Simultaneous to that, what needs to happen locally is we need to make our cities and towns more friendly to businesses. This is a generational movement and will occur glacially at best, but we need to start taking steps today or we are going to continue down the slippery slope we are already on. Taxes, regulations, zoning, etc. are a heavy burden on businesses here. We need to see a sea change in memberships of planning boards, conservation commissions, sign commissions, etc. We need more business-friendly selectmen and town managers. I’m not talking about favoring one party over another, and I’m certainly not talking about doing away with all of our green space and going back to an environment where local industries are dumping PCB’s in the rivers. I’m talking about electing and appointing people who understand that businesses need the ball-and-chain removed so they can grow. Because when businesses grow, jobs are created. When jobs are created, we aren’t going to have >100 homes on the market in Williamstown (for example) for very long.
We can’t just sit around and wait for Williams College, MCLA, and the state and federal governments to start hiring. We also need to realize that an economy based solely on tourism, cultural venues, and non-profits is not sustainable. Private sector job creation in primary industries like manufacturing, software development, and banking is a must. Our future depends upon it. Are you with me?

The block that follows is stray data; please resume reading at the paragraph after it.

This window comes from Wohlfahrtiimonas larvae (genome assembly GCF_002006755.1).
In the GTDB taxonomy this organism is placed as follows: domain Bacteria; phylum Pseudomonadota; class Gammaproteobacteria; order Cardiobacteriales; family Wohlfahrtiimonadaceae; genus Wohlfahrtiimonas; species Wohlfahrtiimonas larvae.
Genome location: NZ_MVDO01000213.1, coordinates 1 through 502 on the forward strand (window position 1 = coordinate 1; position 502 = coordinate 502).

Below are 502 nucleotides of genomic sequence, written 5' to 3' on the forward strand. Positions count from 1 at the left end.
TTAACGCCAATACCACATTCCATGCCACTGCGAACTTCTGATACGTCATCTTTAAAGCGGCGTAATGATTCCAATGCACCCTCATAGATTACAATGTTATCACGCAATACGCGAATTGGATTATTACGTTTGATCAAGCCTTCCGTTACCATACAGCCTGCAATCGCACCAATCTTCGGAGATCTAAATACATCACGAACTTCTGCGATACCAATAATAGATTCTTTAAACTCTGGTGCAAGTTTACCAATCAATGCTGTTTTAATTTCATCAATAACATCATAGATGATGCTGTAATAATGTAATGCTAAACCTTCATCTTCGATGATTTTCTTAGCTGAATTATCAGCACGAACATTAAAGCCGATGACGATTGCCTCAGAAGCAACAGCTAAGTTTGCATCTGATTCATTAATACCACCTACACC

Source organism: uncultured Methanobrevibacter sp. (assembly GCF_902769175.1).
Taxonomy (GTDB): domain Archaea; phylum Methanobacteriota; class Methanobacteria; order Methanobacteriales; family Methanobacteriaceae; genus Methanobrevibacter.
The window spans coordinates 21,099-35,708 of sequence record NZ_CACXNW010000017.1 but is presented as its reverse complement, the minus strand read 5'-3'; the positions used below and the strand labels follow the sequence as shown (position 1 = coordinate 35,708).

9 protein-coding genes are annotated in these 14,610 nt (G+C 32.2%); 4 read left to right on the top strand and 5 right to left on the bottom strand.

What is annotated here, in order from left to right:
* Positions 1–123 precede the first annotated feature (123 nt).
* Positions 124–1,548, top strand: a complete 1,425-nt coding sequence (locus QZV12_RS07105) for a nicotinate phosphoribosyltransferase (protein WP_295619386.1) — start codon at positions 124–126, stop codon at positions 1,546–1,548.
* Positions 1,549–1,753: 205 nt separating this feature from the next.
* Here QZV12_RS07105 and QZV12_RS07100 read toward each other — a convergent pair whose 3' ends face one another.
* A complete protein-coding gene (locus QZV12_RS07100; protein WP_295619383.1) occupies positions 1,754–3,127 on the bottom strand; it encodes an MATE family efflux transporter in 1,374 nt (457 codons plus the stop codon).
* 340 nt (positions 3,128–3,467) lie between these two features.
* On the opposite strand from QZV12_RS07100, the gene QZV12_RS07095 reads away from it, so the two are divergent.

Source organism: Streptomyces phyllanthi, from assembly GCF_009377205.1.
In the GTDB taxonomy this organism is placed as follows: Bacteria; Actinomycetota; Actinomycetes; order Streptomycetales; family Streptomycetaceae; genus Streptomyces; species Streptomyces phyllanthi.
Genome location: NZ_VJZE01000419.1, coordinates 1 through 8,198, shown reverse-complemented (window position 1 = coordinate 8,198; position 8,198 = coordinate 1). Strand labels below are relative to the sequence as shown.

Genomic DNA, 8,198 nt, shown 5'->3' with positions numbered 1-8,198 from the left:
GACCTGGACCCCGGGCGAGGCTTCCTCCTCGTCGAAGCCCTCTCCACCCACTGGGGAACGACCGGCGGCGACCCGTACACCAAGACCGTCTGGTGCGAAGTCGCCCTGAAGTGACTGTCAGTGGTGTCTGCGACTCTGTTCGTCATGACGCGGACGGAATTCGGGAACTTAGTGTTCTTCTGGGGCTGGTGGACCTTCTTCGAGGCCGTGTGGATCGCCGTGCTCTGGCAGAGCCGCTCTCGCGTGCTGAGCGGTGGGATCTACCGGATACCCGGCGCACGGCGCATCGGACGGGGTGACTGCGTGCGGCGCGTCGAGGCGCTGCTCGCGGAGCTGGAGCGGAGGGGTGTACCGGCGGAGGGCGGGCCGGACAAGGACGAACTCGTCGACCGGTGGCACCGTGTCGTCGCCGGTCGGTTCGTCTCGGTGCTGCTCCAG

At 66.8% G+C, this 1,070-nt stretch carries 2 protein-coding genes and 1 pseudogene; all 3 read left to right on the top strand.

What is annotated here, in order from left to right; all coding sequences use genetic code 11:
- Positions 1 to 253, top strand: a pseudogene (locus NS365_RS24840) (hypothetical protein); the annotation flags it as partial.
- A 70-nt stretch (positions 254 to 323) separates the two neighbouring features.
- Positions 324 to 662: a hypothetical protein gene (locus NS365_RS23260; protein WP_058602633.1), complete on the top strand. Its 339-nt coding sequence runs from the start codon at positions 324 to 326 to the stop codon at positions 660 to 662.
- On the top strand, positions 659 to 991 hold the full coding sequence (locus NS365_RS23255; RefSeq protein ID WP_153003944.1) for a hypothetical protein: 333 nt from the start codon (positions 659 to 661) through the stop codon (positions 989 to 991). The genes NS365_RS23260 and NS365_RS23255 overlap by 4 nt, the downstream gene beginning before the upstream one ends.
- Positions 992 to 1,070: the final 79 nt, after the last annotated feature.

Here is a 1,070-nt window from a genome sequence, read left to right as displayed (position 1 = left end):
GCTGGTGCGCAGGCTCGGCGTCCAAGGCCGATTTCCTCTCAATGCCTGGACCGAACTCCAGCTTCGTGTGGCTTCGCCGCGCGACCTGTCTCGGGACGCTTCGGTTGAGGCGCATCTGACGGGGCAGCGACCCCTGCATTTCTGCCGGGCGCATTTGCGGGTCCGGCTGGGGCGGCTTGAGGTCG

As the owner of a marketing agency (Berkshire Direct in Williamstown), I am constantly looking out for trends in advertising. The decline of newspapers has been underway for years. What’s next?
Well, let’s be honest. If the true impact of the remote control and the DVR were ever measured and publicly shared, I believe TV ad revenue would be devastated. Who watches commercials any more when you can either flip to another of the 500+ channels available at the push of a button OR simply fast-forward through the recorded show you are watching? How many people listen to their iPods or CD’s in their cars instead of radio? What is that ultimately going to mean to radio ad dollars?
The bottom line is this: if you are an advertiser, you need to be measuring the results of your ad campaigns every day. You should not spend a penny on a campaign whose results you can’t measure. Add ad-specific extensions to phone numbers so you know which ad people are calling about. Use URL’s in ads that are just for that specific ad, so you can tell that the ad generated the website visit and not something else.
Finally, start investing in advertising on sites like iBerkshires. Their page views and visits are skyrocketing each month. When the newspapers are gone, these local micro news organizations might be the only thing left that people depend on daily for their local news. If you are a local business who depends upon traffic from local consumers, it may be your best bet. Plus, clickthroughs from ads on iBerkshires are totally measurable.